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You've built your website, and you might even be getting some traffic – but your email list just isn't growing the way you'd hoped it would. Do you have an opt-in freebie?
If not, it's time to get cracking.
And if you DO have one and it's not doing what you need it to, it's time to start experimenting. Maybe you need more specific opt-ins on different posts. Maybe you just need one, but the one you've got is all wrong.
You'll never know until you start trying different things.
What Makes a Good Opt-In Freebie?
A good opt-in freebie is one that draws in the kind of people YOU want in your reader base.
It doesn't matter how many people it brings in if they're the wrong people.
Let's say you run a blog teaching beginners how to grow food in their backyard. It's a topic you love, and you want to bring more people into the fold. You want to attract newbies who are ready to buy how-to books, printables to help track their efforts, and supplies from your recommended vendors (via affiliate links, of course).
So – you set out to create an amazing opt-in that showcases the best of your knowledge. Unfortunately, you're dishing out knowledge at an intermediate to advanced level…and your desired audience is still back at the “Do I need gardening gloves?” stage.
If your opt-in is too advanced for your audience, you're going to intimidate people and scare off the very folks you're trying to draw in.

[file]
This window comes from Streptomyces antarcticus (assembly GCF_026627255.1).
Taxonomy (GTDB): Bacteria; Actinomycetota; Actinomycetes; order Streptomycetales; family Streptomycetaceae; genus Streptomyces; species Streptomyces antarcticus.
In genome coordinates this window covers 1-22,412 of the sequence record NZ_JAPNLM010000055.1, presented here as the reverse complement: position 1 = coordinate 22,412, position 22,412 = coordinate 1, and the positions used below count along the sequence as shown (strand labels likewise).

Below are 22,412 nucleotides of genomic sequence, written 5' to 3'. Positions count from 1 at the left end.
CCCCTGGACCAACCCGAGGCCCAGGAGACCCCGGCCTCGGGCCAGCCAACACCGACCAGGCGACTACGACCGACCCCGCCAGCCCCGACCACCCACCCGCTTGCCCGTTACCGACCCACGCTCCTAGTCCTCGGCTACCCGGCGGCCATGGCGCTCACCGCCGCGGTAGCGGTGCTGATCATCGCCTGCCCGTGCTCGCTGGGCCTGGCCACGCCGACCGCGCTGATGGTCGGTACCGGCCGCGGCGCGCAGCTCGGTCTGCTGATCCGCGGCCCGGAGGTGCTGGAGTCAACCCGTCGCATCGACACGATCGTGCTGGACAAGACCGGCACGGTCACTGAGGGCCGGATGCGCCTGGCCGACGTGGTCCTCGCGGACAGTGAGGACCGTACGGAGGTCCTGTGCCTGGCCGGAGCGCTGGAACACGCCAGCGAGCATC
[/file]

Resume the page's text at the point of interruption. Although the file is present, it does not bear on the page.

It's okay if you DO want to target a more advanced audience, but you need to make sure your opt-in freebie and desired audience match up.
You should also be aware that if you opt for a more experienced, advanced audience, it will nearly always be a smaller audience that needs your advice a lot less. It can be much tougher to monetize, too, since more advanced people will often know what they need and already have it.
Aside from that, you also want to make sure your opt-in freebie is broad enough to attract a wide portion of your visitors, yet narrow enough to get only those people you really want on your list.
Ideas for Opt-In Freebies
Not all of these ideas will work for all niches, but they'll all work for SOME niche. Remember – the goal is to find the intersection between what you can create and what's most likely to appeal to the specific set of people YOU want to attract to your list.
- A mini-course (often delivered by email over a few days or weeks)
- A worksheet
- Step-by-step guide or how-to lesson
- A useful checklist
- Access to a webinar – either live or pre-recorded (though pre-recorded is often more practical)
- Useful templates
- An audio transcript
- Access to a premium feed or podcast episode
- A free consultation
- Access to a private Facebook group or forum
- A roadmap
- A flowchart
- Behind-the-scenes content
- A free challenge or contest
- Access to a resource library
- A video tutorial
- A resource roundup list (not necessarily resources you've created)
- A swipe file
- A discount/coupon code for something you offer or something you're an affiliate of
- An ebook
- A free trial
- A live training session
- A workshop
- A PDF guide to something that would interest your ideal reader
- A quiz (or rather, the results to a quiz)
- An audio file – possibly an audio lesson or even an audio file of a book you've written
- Some other kind of printable they can use at home or work
Focus on Quality, Not Quantity
No matter what opt-in freebie(s) you choose to create, remember: It's about quality, not quantity. A lost of 10,000 will do nothing for you if they're the wrong 10,000 people.
In fact, it may do WORSE than nothing because you'll be paying for those users to be on your list…and getting little to nothing from them.
A solid list of 300 really interested, ideal prospects will serve you much better. Build the opt-in freebie that best serves those people, and it won't be long before your list is returning the favor.